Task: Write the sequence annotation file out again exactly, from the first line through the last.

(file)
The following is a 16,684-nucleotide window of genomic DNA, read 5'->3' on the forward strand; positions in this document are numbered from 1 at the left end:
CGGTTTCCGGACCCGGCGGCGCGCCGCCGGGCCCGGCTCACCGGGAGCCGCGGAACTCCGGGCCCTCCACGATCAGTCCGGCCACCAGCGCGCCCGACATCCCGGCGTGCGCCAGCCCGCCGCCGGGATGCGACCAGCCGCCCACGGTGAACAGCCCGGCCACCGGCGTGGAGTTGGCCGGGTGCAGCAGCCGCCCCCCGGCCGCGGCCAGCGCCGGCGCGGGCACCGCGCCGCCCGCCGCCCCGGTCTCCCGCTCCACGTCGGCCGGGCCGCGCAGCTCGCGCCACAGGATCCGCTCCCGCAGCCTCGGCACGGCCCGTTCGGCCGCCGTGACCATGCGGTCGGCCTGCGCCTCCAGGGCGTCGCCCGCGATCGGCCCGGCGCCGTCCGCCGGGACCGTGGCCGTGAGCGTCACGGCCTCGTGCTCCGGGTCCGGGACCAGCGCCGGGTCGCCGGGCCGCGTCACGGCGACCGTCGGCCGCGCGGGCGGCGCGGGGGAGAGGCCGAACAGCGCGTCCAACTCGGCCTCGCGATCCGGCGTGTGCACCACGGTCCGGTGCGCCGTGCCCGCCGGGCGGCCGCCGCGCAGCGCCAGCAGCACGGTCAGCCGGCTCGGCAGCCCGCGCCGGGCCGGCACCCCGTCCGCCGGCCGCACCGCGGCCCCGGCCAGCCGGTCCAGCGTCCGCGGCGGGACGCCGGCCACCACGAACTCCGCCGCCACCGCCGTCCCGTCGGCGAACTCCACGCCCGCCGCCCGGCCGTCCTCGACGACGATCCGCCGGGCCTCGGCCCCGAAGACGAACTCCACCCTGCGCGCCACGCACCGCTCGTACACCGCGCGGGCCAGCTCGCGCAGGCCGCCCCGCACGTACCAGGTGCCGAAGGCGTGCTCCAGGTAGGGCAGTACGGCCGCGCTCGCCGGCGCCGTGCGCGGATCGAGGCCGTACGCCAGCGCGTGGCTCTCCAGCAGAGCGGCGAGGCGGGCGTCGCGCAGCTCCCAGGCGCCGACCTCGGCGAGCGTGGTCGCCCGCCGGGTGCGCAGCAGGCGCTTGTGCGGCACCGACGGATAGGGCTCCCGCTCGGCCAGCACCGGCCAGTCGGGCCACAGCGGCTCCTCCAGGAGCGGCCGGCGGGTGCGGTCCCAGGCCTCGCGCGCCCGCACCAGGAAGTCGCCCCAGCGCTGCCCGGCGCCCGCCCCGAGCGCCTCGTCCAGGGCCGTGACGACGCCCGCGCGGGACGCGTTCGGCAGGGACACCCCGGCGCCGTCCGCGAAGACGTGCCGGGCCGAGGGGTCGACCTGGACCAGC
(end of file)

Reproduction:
The following is a 16,684-nucleotide window of genomic DNA, read 5'->3' on the forward strand; positions in this document are numbered from 1 at the left end:
CGGTTTCCGGACCCGGCGGCGCGCCGCCGGGCCCGGCTCACCGGGAGCCGCGGAACTCCGGGCCCTCCACGATCAGTCCGGCCACCAGCGCGCCCGACATCCCGGCGTGCGCCAGCCCGCCGCCGGGATGCGACCAGCCGCCCACGGTGAACAGCCCGGCCACCGGCGTGGAGTTGGCCGGGTGCAGCAGCCGCCCCCCGGCCGCGGCCAGCGCCGGCGCGGGCACCGCGCCGCCCGCCGCCCCGGTCTCCCGCTCCACGTCGGCCGGGCCGCGCAGCTCGCGCCACAGGATCCGCTCCCGCAGCCTCGGCACGGCCCGTTCGGCCGCCGTGACCATGCGGTCGGCCTGCGCCTCCAGGGCGTCGCCCGCGATCGGCCCGGCGCCGTCCGCCGGGACCGTGGCCGTGAGCGTCACGGCCTCGTGCTCCGGGTCCGGGACCAGCGCCGGGTCGCCGGGCCGCGTCACGGCGACCGTCGGCCGCGCGGGCGGCGCGGGGGAGAGGCCGAACAGCGCGTCCAACTCGGCCTCGCGATCCGGCGTGTGCACCACGGTCCGGTGCGCCGTGCCCGCCGGGCGGCCGCCGCGCAGCGCCAGCAGCACGGTCAGCCGGCTCGGCAGCCCGCGCCGGGCCGGCACCCCGTCCGCCGGCCGCACCGCGGCCCCGGCCAGCCGGTCCAGCGTCCGCGGCGGGACGCCGGCCACCACGAACTCCGCCGCCACCGCCGTCCCGTCGGCGAACTCCACGCCCGCCGCCCGGCCGTCCTCGACGACGATCCGCCGGGCCTCGGCCCCGAAGACGAACTCCACCCTGCGCGCCACGCACCGCTCGTACACCGCGCGGGCCAGCTCGCGCAGGCCGCCCCGCACGTACCAGGTGCCGAAGGCGTGCTCCAGGTAGGGCAGTACGGCCGCGCTCGCCGGCGCCGTGCGCGGATCGAGGCCGTACGCCAGCGCGTGGCTCTCCAGCAGAGCGGCGAGGCGGGCGTCGCGCAGCTCCCAGGCGCCGACCTCGGCGAGCGTGGTCGCCCGCCGGGTGCGCAGCAGGCGCTTGTGCGGCACCGACGGATAGGGCTCCCGCTCGGCCAGCACCGGCCAGTCGGGCCACAGCGGCTCCTCCAGGAGCGGCCGGCGGGTGCGGTCCCAGGCCTCGCGCGCCCGCACCAGGAAGTCGCCCCAGCGCTGCCCGGCGCCCGCCCCGAGCGCCTCGTCCAGGGCCGTGACGACGCCCGCGCGGGACGCGTTCGGCAGGGACACCCCGGCGCCGTCCGCGAAGACGTGCCGGGCCGAGGGGTCGACCTGGACCAGC